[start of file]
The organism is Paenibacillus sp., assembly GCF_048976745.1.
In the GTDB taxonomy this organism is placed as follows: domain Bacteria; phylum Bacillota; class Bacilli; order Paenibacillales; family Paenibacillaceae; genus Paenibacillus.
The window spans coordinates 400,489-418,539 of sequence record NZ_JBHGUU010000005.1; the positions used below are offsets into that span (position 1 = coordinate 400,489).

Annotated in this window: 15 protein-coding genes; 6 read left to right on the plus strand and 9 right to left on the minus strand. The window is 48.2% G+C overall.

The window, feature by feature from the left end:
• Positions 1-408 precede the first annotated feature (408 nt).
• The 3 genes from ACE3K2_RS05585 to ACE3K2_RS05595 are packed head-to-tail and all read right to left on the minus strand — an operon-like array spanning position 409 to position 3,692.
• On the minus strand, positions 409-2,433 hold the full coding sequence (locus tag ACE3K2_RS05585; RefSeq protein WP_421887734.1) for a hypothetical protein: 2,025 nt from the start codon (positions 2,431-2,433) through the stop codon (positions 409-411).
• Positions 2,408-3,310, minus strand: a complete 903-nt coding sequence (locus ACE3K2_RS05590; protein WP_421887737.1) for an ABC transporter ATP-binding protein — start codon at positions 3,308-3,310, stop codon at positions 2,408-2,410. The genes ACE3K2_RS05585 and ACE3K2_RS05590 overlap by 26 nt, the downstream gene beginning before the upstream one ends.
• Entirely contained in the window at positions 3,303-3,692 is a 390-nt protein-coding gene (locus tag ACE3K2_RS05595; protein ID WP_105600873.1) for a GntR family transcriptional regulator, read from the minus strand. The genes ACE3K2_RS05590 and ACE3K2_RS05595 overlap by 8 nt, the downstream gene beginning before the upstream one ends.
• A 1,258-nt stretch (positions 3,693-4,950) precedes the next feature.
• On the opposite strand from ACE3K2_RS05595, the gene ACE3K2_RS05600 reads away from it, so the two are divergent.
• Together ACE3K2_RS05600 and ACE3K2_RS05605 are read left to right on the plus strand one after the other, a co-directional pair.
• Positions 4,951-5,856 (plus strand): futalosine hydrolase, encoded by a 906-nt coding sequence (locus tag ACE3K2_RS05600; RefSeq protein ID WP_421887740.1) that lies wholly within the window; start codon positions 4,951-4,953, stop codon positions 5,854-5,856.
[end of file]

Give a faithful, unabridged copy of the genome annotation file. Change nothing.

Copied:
The organism is Paenibacillus sp., assembly GCF_048976745.1.
In the GTDB taxonomy this organism is placed as follows: domain Bacteria; phylum Bacillota; class Bacilli; order Paenibacillales; family Paenibacillaceae; genus Paenibacillus.
The window spans coordinates 400,489-418,539 of sequence record NZ_JBHGUU010000005.1; the positions used below are offsets into that span (position 1 = coordinate 400,489).

Annotated in this window: 15 protein-coding genes; 6 read left to right on the plus strand and 9 right to left on the minus strand. The window is 48.2% G+C overall.

The window, feature by feature from the left end:
• Positions 1-408 precede the first annotated feature (408 nt).
• The 3 genes from ACE3K2_RS05585 to ACE3K2_RS05595 are packed head-to-tail and all read right to left on the minus strand — an operon-like array spanning position 409 to position 3,692.
• On the minus strand, positions 409-2,433 hold the full coding sequence (locus tag ACE3K2_RS05585; RefSeq protein WP_421887734.1) for a hypothetical protein: 2,025 nt from the start codon (positions 2,431-2,433) through the stop codon (positions 409-411).
• Positions 2,408-3,310, minus strand: a complete 903-nt coding sequence (locus ACE3K2_RS05590; protein WP_421887737.1) for an ABC transporter ATP-binding protein — start codon at positions 3,308-3,310, stop codon at positions 2,408-2,410. The genes ACE3K2_RS05585 and ACE3K2_RS05590 overlap by 26 nt, the downstream gene beginning before the upstream one ends.
• Entirely contained in the window at positions 3,303-3,692 is a 390-nt protein-coding gene (locus tag ACE3K2_RS05595; protein ID WP_105600873.1) for a GntR family transcriptional regulator, read from the minus strand. The genes ACE3K2_RS05590 and ACE3K2_RS05595 overlap by 8 nt, the downstream gene beginning before the upstream one ends.
• A 1,258-nt stretch (positions 3,693-4,950) precedes the next feature.
• On the opposite strand from ACE3K2_RS05595, the gene ACE3K2_RS05600 reads away from it, so the two are divergent.
• Together ACE3K2_RS05600 and ACE3K2_RS05605 are read left to right on the plus strand one after the other, a co-directional pair.
• Positions 4,951-5,856 (plus strand): futalosine hydrolase, encoded by a 906-nt coding sequence (locus tag ACE3K2_RS05600; RefSeq protein ID WP_421887740.1) that lies wholly within the window; start codon positions 4,951-4,953, stop codon positions 5,854-5,856.